Interestingly, research shows that economic independence of women has a direct impact on pre-marital sex, as measured by the defloration age and the frequency of sexual activities before marriage. In societies where females are not so emancipated, i.e., necessitate rela­ti­vely high investment from men, women gain a lot from being married. This condition renders promiscuity much riskier, simultaneously intensifying the competition for a do­mes­­­tic partner. Consequently, rivals have a much stronger incentive to keep their virtue, which, in turn, lowers the incidence of fornication. Conversely, luxuria is no luxury for young ladies in control of their own economic fate. As the pressure to fulfil potential mates’ prerequisites is not so heavy for them, they enjoy much more freedom, and can there­fore indulge in carnal pleasure earlier in their lives.[1]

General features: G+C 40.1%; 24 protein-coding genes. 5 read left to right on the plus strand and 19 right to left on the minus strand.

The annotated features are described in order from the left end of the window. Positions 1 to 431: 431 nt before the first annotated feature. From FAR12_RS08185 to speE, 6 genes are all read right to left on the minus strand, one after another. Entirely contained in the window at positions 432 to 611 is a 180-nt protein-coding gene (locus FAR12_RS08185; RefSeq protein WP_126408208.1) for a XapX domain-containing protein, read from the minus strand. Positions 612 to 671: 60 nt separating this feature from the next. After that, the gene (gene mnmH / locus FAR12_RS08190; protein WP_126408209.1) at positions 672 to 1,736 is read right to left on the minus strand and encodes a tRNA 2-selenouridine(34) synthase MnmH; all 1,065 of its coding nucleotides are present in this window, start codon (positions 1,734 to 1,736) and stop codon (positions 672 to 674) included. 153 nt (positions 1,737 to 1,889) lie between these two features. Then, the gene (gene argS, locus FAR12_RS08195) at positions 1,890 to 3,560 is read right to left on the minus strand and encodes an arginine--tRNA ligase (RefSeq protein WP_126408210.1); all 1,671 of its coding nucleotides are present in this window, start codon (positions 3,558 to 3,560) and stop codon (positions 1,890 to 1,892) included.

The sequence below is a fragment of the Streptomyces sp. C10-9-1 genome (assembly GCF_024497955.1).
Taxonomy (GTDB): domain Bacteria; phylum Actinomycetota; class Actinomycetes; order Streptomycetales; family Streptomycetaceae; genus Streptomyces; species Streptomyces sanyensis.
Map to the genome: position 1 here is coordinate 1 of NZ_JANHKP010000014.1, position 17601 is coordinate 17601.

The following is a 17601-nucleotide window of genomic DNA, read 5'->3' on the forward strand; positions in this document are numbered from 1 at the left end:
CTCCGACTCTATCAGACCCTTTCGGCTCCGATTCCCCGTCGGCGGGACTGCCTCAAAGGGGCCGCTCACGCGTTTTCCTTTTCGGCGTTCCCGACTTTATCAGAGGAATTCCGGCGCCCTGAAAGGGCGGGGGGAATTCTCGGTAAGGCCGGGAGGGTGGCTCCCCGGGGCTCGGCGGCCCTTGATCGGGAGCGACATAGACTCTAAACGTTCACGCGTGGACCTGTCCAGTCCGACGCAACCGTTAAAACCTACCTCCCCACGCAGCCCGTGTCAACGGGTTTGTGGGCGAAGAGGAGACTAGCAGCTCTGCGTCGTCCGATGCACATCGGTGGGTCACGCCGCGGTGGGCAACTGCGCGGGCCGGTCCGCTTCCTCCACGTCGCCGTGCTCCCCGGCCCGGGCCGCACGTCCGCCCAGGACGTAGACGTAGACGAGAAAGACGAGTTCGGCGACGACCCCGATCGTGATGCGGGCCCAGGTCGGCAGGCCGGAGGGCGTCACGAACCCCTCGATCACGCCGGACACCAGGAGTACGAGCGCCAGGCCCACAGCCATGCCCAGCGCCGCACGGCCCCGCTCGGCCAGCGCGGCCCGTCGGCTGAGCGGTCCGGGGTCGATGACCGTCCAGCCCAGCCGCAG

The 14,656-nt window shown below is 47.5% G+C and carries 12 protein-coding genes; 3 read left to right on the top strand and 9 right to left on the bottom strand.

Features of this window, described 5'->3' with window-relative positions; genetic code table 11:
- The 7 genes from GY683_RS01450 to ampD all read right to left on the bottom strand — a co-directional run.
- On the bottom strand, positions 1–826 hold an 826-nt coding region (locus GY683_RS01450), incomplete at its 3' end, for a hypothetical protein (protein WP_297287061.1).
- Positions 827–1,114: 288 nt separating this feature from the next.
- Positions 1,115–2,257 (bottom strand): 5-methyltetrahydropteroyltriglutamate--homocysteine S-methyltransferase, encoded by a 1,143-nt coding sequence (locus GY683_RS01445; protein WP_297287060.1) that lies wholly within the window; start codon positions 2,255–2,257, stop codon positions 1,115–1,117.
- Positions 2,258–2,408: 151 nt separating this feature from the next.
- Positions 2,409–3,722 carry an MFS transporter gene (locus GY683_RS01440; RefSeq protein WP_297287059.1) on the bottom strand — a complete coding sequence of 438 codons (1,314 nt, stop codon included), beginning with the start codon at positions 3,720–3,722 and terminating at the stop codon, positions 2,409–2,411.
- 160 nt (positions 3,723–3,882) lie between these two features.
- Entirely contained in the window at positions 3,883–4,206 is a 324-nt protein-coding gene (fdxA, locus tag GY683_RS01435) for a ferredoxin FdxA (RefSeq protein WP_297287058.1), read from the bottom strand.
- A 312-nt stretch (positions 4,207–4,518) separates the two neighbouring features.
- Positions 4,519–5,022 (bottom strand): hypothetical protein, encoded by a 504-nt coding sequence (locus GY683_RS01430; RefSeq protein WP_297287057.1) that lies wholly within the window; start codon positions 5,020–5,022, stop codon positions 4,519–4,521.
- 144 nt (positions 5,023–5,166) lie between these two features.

On the other hand, it is quite understandable for men to expect female passivity and mora­lity – if they can afford it. The natural disposition of males to systematically attach a certain value to virginity can be observed around the world, even though differences across cultures can be observed. Not every society displays the same level of attention to this matter. In coun­tries such as China (including Taiwan), Japan, India, Indonesia, or Iran, for instance, people lay great emphasis on pureness when it comes to choosing a partner for life. At the other end of the spectrum, the French, Dutch, Scandinavians, or Germans tend to think that chastity is prac­tically meaningless in a prospective mate. Similarly, in the United States, this prere­quisite is more important to college students in Texas than to their counterparts in Califor­nia. Furthermore, the insistence on sexual morality in this country seems to have eroded over the last fifty years, an evolution apparently linked to the advent of artificial contra­ception. While men viewed this factor as virtually essential in the 1930s, ranking it as the 10th most valued quality in a damsel, it only came in 17th place in the late 1980s.[2]